Mixed layer modeling in the East Pacific warm pool during 2002
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- Van Roekel, L.P. & Maloney, E.D. Clim Dyn (2012) 38: 2559. doi:10.1007/s00382-011-1130-1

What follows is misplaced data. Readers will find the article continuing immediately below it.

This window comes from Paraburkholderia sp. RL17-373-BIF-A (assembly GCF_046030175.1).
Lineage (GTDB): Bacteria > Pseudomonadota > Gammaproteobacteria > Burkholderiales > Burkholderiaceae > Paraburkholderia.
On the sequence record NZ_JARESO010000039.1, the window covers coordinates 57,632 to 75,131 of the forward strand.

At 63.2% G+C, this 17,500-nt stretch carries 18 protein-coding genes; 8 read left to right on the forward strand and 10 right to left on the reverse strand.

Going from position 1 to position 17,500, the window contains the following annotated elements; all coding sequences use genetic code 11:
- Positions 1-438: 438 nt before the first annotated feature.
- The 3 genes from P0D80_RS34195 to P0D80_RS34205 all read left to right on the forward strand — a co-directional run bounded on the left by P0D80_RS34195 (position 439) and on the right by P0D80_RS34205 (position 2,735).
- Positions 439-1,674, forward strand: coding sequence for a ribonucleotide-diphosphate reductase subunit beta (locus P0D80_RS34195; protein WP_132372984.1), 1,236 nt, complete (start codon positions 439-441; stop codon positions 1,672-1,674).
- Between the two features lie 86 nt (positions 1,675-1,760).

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Two vertical mixing models (the modified dynamic instability model of Price et al.; PWP, and K-Profile Parameterizaton; KPP) are used to analyze intraseasonal sea surface temperature (SST) variability in the northeast tropical Pacific near the Costa Rica Dome during boreal summer of 2002. Anomalies in surface latent heat flux and shortwave radiation are the root cause of the three intraseasonal SST oscillations of order 1°C amplitude that occur during this time, although surface stress variations have a significant impact on the third event. A slab ocean model that uses observed monthly varying mixed layer depths and accounts for penetrating shortwave radiation appears to well-simulate the first two SST oscillations, but not the third. The third oscillation is associated with small mixed layer depths (<5 m) forced by, and acting with, weak surface stresses and a stabilizing heat flux that cause a transient spike in SST of 2°C. Intraseasonal variations in freshwater flux due to precipitation and diurnal flux variability do not significantly impact these intraseasonal oscillations. These results suggest that a slab ocean coupled to an atmospheric general circulation model, as used in previous studies of east Pacific intraseasonal variability, may not be entirely adequate to realistically simulate SST variations. Further, while most of the results from the PWP and KPP models are similar, some important differences that emerge are discussed.